[Editor's note: Jerome Cohen, the late dean of the Robert R. McCormick School of Engineering and Applied Science and the driving force behind the creation of the Engineering First program, died unexpectedly a short time after he was interviewed for this story.]
It's an old joke, making an old point. Someone asks a man what he does for a living, and he answers, "I'm an engineer. I can't spell it, but I 'are' one."
After World War II when engineering was almost exclusively a male preserve whose ranks were swelled by returning GIs a smart, quick mind combined with a knack for solving technical problems often proved more valuable to being an engineer than the ability to use verbs grammatically.
That's not the case anymore at least not at Northwestern's Robert R. McCormick School of Engineering and Applied Science. Professors and administrators at the school now offer Engineering First, an innovation in the core curriculum that is teaching students to become more well-rounded engineers in today's competitive, global marketplace.
From the 1950s to the present, engineering schools have followed a similar core curriculum that started students off with a heavy load of mathematics, physics, chemistry and a few electives. Engineering courses the interesting stuff didn't actually begin until the junior year. Nobody really knows how many potential engineers failed to enter the profession simply because their interest was crushed by the burden of prerequisite courses that seemed light years away from the subject they wanted to study.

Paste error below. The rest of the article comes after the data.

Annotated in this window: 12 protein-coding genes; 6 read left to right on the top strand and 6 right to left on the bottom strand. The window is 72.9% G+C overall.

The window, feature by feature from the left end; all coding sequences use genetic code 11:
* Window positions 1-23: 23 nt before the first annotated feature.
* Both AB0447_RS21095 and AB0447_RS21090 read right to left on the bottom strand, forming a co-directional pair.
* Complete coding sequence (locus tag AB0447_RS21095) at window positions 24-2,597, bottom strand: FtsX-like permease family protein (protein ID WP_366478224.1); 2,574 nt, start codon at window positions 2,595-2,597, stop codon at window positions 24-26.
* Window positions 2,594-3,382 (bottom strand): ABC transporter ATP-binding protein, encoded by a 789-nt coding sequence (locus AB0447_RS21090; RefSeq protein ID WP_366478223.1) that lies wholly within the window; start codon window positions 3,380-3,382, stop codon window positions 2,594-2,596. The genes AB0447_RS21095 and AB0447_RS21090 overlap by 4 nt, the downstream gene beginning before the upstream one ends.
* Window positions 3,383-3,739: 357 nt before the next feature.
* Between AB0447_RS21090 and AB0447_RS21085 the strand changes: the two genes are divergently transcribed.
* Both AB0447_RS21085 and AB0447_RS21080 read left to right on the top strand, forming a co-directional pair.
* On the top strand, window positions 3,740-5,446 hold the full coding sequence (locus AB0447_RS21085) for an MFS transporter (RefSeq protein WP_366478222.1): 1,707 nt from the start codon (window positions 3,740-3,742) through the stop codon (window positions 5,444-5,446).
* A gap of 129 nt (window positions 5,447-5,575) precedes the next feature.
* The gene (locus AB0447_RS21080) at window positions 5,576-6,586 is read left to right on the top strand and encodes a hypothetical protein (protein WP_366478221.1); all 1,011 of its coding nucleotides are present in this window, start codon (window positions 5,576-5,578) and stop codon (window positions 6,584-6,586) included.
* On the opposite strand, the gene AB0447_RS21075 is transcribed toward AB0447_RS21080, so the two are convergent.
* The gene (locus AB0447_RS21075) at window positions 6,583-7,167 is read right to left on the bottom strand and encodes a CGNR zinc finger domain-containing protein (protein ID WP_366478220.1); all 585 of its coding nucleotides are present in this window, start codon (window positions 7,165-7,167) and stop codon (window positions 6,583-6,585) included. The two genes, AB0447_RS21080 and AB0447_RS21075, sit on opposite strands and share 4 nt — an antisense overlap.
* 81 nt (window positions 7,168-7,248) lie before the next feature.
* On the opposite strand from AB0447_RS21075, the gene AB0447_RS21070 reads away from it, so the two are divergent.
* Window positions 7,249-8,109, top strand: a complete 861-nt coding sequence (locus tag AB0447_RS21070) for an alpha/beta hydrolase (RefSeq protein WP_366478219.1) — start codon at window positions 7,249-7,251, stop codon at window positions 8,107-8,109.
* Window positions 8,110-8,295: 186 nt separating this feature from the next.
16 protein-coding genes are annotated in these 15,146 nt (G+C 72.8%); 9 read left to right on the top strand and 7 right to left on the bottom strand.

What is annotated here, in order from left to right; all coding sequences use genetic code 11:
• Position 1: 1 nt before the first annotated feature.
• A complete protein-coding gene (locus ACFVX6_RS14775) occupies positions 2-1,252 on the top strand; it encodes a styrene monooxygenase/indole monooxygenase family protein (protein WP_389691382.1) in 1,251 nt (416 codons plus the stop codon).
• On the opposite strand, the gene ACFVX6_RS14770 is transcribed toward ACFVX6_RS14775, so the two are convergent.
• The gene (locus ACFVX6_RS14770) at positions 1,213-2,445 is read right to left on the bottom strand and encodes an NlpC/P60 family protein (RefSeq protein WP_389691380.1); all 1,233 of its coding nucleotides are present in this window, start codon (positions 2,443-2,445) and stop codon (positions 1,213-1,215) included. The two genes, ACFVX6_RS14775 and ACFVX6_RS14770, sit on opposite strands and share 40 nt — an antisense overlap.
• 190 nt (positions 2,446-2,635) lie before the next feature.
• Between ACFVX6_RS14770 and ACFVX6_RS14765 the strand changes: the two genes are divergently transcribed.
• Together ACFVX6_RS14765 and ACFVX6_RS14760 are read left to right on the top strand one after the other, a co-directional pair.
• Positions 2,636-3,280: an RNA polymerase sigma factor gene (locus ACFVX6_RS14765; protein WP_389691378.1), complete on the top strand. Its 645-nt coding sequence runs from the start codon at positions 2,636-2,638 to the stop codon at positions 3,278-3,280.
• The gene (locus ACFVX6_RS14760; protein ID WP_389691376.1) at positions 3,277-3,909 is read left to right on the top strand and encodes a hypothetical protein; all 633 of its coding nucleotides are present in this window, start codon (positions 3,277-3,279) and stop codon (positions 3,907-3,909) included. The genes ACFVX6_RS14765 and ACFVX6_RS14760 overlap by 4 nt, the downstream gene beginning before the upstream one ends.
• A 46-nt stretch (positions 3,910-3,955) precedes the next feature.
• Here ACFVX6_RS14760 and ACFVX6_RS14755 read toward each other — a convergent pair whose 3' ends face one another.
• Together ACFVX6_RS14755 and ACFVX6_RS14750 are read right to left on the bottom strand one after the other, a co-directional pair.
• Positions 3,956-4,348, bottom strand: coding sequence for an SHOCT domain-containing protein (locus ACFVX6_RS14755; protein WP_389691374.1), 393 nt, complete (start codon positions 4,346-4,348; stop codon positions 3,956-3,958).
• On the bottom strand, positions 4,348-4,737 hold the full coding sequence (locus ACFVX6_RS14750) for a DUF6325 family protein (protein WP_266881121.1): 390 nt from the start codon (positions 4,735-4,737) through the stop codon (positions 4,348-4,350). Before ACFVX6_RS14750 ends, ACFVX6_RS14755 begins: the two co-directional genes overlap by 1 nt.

"I think engineering education stayed the same for too long, with this very simple-minded model that you take math, physics and chemistry, and then engineering courses to apply them. That's just not what engineering is about," said the late Jerome Cohen, the Frank C. Engelhart Professor of Material Sciences and Engineering at McCormick. Cohen was the school's dean when the new curriculum was conceived in 1996.
Under Engineering First, traditional starter courses such as Linear Algebra, Differential Equations, General Physics (mechanics), Engineering Mechanics and, in the more recent years, Computer Programming are gone. All of that material is now woven into a four-quarter sequence course called Engineering Analysis. Freshmen students also enroll in a two-part course during the winter and spring quarters called Engineering Design and Communications, which teaches creative ways of solving engineering problems, both individually and in small teams. At the same time, instructors from Northwestern's Writing Program participate equally in teaching students how to describe their project processes and goals to end-users, such as clients in business or government.
Stephen Carr, associate dean for undergraduate engineering and professor of materials science and engineering and chemical engineering at McCormick, sees the old curriculum as merely an amplification of high school preparatory courses.
"It just perpetuates a mindset that all of life is encountered in activities that will have a single academically defined character to them," Carr says. "And of course, all adults, especially engineers, know that's exactly the opposite of what the reality is. People who are going to be very facile with engineering capabilities really have to recruit everything they knew from the sandbox and Sunday school and things their mother told them to things they learned in history classes, math courses and engineering laboratories."